Then, in an act of whatever the Chinese word is for chutzpah, Premier Li Keqiang informed a U.S. delegation led by Commerce Secretary Penny Pritzker that China’s ability to cooperate with President Obama’s battle against climate change, ranked by some in the administration as far more important than the battle against ISIL, would depend on the willingness of GE and others to turn over their cutting edge intellectual property to China. This, say the Chinese negotiators according to the Financial Times, would be “part of richer countries’ commitments to a climate change summit this year in Paris”. Li Keqiang undoubtedly is a student of Lenin’s handling of relations with the “richer countries”, but student exceeds teacher when it comes to turning capitalists’ quest for short-term profits to a communist regime’s advantage.
I have come back to you from thorny uncertainty. I want you as straight as the sword or the road. But you insist on keeping a nook of shadow I do not want.
Good poets do not always write for their time, but this fragment from Pablo Neruda’s The Question repays some meditation by Chile-watchers.
Chilean history has been, of course, filled with thorny—or shaky, if you prefer a more apt but depressing metaphor—uncertainty. From its earliest modern beginnings, Chilean politics has proceeded in lock step with the country’s motto: Por la razon o la fuerza (“by right or might”), oscillating between both modes of governance, much to the peril of the Chilean people. And, while many of the country’s modern leaders—starting with Bernardo O’Higgins all the way up to Michelle Bachelet—have spearheaded salubrious economic and social initiatives, the nook of shadow persists, and its recent manifestation, under the Bachelet regime, is cause for some concern.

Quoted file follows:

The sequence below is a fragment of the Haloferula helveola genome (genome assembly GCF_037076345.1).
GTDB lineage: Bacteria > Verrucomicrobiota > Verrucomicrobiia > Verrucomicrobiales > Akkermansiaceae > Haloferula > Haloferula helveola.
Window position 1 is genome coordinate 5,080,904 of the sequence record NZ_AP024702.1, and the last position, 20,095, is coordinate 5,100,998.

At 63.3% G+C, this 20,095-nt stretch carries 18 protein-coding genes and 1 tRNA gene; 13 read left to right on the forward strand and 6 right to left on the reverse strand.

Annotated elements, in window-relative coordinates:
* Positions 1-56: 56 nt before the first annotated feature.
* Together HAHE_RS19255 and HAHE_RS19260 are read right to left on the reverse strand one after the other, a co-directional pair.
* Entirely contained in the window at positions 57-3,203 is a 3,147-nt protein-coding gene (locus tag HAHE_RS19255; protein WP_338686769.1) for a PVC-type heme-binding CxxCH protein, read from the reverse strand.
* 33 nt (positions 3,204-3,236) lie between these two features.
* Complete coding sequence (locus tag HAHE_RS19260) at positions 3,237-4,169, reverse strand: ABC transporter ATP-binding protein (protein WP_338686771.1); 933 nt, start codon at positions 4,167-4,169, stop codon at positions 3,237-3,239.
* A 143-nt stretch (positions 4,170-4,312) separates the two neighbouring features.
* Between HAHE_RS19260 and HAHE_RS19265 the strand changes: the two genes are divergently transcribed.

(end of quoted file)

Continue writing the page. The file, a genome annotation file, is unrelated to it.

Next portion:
Let’s begin with the Chilean economy, long a model of Latin American inspiration. While Chile remains the most competitive economy in Latin America, inflation continues to color economic forecasts. Recovering only recently from a five-year low in 2014, Finance Minister Alberto Arenas was quoted in a Reuters article as saying that the economic “data confirms that the Chilean economy is going to grow around 3 percent” during 2015. Some of this success will require Bachelet to face the economic challenges head-on, from the perspective of the government. Her recent comment that “it is not enough with what we (the government) do…the private sector must invest and make the economy work. Because we have a budget investments,” sounds odd and somewhat misguided.
The Education System
Last month, in an interview with Lally Weymouth of the Washington post, Michelle Bachelet, on point of starting her second term as president, was asked how she would ensure access to quality education, one of her platform priorities. Bachelet responded by saying:
Now that it’s been reported the Comcast-TimeWarner merger talks have collapsed, there will be much ad time to be filled on television and radio (as well as print). At least if you live in the D.C. area, radio commercials are often about impending legislation and a voiceover urging listeners to “vote no” or “vote yes.” The ads are usually paid for by lobbying groups and aimed at lawmakers.